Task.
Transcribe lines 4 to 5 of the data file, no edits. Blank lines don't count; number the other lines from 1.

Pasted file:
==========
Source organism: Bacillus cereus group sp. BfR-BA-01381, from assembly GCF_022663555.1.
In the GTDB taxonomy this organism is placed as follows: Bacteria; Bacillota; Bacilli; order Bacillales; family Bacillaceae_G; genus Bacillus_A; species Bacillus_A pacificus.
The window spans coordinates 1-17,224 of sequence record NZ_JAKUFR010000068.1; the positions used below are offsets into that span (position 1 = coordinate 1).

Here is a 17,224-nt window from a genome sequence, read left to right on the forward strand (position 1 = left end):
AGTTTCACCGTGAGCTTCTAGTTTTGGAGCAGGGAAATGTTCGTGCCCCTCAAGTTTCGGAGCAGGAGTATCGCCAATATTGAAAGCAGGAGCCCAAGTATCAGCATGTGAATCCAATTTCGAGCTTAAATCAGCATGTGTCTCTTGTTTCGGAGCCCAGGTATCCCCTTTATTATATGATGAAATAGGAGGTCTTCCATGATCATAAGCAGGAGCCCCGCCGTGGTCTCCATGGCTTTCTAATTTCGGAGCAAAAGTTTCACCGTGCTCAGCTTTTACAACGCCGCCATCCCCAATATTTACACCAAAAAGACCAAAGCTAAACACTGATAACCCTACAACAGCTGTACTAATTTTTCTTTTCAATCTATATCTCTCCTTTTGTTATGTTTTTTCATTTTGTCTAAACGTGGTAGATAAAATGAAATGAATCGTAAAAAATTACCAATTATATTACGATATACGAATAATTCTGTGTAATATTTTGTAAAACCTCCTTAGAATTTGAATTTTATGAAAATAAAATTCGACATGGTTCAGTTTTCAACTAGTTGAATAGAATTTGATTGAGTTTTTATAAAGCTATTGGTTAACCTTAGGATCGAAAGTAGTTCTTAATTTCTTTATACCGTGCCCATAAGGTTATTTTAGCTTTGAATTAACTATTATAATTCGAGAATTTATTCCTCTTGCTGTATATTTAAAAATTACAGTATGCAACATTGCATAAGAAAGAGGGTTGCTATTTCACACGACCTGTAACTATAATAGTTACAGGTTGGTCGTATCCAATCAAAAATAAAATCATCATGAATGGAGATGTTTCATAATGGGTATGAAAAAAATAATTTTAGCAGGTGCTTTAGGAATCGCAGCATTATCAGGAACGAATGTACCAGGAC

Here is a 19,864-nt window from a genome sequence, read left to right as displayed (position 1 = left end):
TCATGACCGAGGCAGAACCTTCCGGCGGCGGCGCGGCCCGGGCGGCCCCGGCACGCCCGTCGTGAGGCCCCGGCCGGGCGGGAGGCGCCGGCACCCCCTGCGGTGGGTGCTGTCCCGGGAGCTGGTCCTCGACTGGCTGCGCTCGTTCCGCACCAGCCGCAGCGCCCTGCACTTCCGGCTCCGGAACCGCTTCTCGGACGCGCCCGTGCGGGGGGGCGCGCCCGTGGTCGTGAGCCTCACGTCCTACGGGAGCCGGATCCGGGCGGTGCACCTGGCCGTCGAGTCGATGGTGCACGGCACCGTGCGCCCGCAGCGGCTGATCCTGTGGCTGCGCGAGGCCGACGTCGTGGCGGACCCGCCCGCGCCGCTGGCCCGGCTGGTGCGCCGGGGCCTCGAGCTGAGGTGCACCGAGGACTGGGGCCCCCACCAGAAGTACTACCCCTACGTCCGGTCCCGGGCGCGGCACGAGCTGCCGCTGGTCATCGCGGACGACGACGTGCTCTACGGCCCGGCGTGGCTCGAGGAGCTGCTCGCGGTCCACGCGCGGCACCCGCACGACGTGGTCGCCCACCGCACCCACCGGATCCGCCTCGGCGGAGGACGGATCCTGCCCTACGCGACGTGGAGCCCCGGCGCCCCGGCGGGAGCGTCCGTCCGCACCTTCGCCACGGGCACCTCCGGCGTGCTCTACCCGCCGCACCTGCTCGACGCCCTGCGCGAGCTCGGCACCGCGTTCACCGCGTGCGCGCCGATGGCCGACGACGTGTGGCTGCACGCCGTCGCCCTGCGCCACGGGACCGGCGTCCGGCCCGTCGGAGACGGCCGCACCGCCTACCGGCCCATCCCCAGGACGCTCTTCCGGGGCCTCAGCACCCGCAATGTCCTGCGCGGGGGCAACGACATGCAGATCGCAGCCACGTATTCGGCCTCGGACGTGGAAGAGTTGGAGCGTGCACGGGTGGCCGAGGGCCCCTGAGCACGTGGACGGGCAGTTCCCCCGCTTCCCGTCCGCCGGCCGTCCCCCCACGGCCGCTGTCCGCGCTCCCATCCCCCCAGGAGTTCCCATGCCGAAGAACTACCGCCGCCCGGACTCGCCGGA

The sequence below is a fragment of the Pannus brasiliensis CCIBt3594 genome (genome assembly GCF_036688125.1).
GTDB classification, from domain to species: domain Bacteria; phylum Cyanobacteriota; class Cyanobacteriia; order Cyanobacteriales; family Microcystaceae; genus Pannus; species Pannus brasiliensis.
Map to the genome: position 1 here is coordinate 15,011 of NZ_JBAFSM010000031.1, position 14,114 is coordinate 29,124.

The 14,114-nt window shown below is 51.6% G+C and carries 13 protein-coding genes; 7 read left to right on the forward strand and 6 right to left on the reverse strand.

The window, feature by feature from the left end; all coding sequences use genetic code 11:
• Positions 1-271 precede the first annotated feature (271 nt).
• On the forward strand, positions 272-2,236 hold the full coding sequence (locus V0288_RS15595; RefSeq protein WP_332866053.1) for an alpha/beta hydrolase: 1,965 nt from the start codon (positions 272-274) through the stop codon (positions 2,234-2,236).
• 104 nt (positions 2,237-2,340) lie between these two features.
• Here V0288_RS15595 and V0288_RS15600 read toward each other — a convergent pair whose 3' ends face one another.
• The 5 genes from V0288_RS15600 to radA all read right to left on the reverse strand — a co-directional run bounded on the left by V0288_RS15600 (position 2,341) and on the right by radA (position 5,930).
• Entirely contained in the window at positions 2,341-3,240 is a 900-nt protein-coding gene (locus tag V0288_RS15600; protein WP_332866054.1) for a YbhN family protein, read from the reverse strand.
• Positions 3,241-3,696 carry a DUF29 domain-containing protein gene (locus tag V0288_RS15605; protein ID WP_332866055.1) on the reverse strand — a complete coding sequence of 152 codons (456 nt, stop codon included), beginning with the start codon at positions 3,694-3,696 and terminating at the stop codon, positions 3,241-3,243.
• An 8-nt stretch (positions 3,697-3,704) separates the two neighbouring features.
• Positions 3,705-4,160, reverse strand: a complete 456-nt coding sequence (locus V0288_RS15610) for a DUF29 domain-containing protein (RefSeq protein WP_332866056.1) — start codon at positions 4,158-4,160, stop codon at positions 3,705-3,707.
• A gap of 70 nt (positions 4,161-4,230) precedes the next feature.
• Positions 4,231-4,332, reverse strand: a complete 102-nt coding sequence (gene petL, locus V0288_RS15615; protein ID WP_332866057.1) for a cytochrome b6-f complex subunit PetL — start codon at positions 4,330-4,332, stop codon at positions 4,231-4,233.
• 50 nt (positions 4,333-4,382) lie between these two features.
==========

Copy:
Here is a 17,224-nt window from a genome sequence, read left to right on the forward strand (position 1 = left end):
AGTTTCACCGTGAGCTTCTAGTTTTGGAGCAGGGAAATGTTCGTGCCCCTCAAGTTTCGGAGCAGGAGTATCGCCAATATTGAAAGCAGGAGCCCAAGTATCAGCATGTGAATCCAATTTCGAGCTTAAATCAGCATGTGTCTCTTGTTTCGGAGCCCAGGTATCCCCTTTATTATATGATGAAATAGGAGGTCTTCCATGATCATAAGCAGGAGCCCCGCCGTGGTCTCCATGGCTTTCTAATTTCGGAGCAAAAGTTTCACCGTGCTCAGCTTTTACAACGCCGCCATCCCCAATATTTACACCAAAAAGACCAAAGCTAAACACTGATAACCCTACAACAGCTGTACTAATTTTTCTTTTCAATCTATATCTCTCCTTTTGTTATGTTTTTTCATTTTGTCTAAACGTGGTAGATAAAATGAAATGAATCGTAAAAAATTACCAATTATATTACGATATACGAATAATTCTGTGTAATATTTTGTAAAACCTCCTTAGAATTTGAATTTTATGAAAATAAAATTCGACATGGTTCAGTTTTCAACTAGTTGAATAGAATTTGATTGAGTTTTTATAAAGCTATTGGTTAACCTTAGGATCGAAAGTAGTTCTTAATTTCTTTATACCGTGCCCATAAGGTTATTTTAGCTTTGAATTAACTATTATAATTCGAGAATTTATTCCTCTTGCTGTATATTTAAAAATTACAGTATGCAACATTGCATAAGAAAGAGGGTTGCTATTTCACACGACCTGTAACTATAATAGTTACAGGTTGGTCGTATCCAATCAAAAATAAAATCATCATGAATGGAGATGTTTCATAATGGGTATGAAAAAAATAATTTTAGCAGGTGCTTTAGGAATCGCAGCATTATCAGGAACGAATGTACCAGGAC